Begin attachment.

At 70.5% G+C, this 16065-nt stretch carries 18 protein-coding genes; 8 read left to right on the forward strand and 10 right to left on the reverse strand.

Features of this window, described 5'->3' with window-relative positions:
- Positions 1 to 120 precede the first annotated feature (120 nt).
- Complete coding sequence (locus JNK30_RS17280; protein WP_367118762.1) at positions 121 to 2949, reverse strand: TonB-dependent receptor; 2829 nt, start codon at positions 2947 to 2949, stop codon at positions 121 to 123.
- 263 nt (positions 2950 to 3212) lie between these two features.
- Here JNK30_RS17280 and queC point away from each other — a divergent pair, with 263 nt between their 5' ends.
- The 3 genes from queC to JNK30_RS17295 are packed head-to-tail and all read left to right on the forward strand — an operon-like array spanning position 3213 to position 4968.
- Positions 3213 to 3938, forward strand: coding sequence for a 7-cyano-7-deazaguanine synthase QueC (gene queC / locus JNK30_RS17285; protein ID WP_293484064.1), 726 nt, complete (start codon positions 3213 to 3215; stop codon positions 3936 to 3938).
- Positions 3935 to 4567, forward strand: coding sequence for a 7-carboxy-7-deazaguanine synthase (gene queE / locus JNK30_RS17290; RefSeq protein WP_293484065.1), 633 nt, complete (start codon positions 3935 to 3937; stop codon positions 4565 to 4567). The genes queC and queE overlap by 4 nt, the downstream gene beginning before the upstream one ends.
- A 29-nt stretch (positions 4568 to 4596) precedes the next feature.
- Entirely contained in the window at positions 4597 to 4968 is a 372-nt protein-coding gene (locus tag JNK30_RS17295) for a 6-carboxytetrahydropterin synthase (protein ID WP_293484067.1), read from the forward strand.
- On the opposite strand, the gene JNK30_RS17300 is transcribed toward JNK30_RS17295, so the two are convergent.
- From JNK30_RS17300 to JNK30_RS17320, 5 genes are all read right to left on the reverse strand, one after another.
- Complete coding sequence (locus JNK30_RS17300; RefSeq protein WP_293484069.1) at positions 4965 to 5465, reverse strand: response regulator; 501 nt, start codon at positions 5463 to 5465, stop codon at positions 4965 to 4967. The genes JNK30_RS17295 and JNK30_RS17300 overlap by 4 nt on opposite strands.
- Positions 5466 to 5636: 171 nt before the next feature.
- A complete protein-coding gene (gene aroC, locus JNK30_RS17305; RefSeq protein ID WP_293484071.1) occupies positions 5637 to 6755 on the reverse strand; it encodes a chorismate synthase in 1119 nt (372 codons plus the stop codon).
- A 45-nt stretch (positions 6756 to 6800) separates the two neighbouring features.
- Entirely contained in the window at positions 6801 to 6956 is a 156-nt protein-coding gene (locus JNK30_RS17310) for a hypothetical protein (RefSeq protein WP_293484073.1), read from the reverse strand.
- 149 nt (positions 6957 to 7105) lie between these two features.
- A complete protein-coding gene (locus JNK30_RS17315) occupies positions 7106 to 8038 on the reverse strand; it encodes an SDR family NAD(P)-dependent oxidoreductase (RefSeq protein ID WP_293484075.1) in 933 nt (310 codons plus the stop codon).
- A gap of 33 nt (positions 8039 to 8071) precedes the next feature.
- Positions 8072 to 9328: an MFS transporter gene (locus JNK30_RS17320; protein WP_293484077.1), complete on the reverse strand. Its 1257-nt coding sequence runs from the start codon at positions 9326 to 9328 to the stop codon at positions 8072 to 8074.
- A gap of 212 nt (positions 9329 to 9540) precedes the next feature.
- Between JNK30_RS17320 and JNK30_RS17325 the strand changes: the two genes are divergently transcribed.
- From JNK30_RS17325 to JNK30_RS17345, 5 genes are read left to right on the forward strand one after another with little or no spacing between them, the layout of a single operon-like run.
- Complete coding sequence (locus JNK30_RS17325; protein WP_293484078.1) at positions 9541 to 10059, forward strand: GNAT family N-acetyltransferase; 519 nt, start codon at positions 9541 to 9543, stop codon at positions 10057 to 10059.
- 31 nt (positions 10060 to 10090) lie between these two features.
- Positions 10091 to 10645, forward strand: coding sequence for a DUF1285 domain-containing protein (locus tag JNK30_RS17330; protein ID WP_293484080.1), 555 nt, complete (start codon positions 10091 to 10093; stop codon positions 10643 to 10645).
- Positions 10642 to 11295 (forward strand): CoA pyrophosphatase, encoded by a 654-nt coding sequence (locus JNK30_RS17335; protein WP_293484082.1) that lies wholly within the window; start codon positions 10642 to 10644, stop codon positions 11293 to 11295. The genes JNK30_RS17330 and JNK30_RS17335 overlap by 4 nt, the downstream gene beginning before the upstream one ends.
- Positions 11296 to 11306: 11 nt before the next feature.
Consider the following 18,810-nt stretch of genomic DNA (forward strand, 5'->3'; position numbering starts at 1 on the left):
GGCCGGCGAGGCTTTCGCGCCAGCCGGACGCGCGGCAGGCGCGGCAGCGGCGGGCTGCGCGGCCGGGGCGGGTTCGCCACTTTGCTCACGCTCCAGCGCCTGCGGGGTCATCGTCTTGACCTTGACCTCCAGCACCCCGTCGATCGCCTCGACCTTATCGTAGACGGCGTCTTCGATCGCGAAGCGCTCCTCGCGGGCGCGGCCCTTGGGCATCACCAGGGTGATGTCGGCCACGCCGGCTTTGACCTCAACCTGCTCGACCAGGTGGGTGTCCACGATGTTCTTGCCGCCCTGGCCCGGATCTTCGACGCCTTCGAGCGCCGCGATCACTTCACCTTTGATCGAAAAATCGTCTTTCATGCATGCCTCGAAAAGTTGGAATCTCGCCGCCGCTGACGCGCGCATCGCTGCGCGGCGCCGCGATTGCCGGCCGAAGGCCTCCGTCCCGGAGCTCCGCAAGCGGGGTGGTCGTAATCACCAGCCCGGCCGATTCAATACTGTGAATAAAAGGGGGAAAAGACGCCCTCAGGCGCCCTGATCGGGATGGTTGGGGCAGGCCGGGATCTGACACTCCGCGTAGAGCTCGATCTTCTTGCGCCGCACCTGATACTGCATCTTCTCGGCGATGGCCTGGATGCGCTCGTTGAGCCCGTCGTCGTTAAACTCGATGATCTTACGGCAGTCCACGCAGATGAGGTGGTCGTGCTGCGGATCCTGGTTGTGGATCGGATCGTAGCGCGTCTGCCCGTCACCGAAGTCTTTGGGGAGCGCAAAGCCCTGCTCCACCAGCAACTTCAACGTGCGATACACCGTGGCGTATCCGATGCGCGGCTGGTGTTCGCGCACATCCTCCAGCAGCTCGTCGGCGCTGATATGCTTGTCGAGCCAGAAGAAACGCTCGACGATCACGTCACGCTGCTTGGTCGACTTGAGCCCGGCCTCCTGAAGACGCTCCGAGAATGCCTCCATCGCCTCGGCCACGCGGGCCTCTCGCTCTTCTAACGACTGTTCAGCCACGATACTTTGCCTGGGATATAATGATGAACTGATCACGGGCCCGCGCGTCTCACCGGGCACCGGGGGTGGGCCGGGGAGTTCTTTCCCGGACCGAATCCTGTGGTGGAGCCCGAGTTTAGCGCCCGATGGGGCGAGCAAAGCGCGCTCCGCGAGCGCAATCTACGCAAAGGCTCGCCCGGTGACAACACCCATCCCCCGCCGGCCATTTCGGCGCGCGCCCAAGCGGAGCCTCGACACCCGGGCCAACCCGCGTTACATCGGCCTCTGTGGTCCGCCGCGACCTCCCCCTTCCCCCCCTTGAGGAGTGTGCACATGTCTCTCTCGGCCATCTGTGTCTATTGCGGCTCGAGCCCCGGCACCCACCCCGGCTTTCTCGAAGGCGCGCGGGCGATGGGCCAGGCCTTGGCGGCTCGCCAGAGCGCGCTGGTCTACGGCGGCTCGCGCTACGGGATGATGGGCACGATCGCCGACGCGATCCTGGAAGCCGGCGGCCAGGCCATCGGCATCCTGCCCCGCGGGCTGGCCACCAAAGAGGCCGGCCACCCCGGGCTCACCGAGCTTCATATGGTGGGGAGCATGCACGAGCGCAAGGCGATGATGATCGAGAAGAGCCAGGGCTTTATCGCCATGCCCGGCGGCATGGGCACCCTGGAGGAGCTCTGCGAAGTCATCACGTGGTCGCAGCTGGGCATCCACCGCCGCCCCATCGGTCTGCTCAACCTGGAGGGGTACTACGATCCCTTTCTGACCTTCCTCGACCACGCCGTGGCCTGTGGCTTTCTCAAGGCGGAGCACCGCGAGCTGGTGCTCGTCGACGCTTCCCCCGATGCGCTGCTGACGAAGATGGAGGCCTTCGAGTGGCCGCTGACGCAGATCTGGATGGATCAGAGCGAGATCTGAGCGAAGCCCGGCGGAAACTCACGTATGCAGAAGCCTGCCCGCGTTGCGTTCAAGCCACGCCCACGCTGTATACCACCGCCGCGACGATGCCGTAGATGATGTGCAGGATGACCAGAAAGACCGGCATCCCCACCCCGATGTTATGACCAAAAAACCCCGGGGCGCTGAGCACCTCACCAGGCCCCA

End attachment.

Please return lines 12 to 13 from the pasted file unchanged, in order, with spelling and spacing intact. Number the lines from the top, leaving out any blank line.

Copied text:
- On the opposite strand, the gene JNK30_RS17300 is transcribed toward JNK30_RS17295, so the two are convergent.
- From JNK30_RS17300 to JNK30_RS17320, 5 genes are all read right to left on the reverse strand, one after another.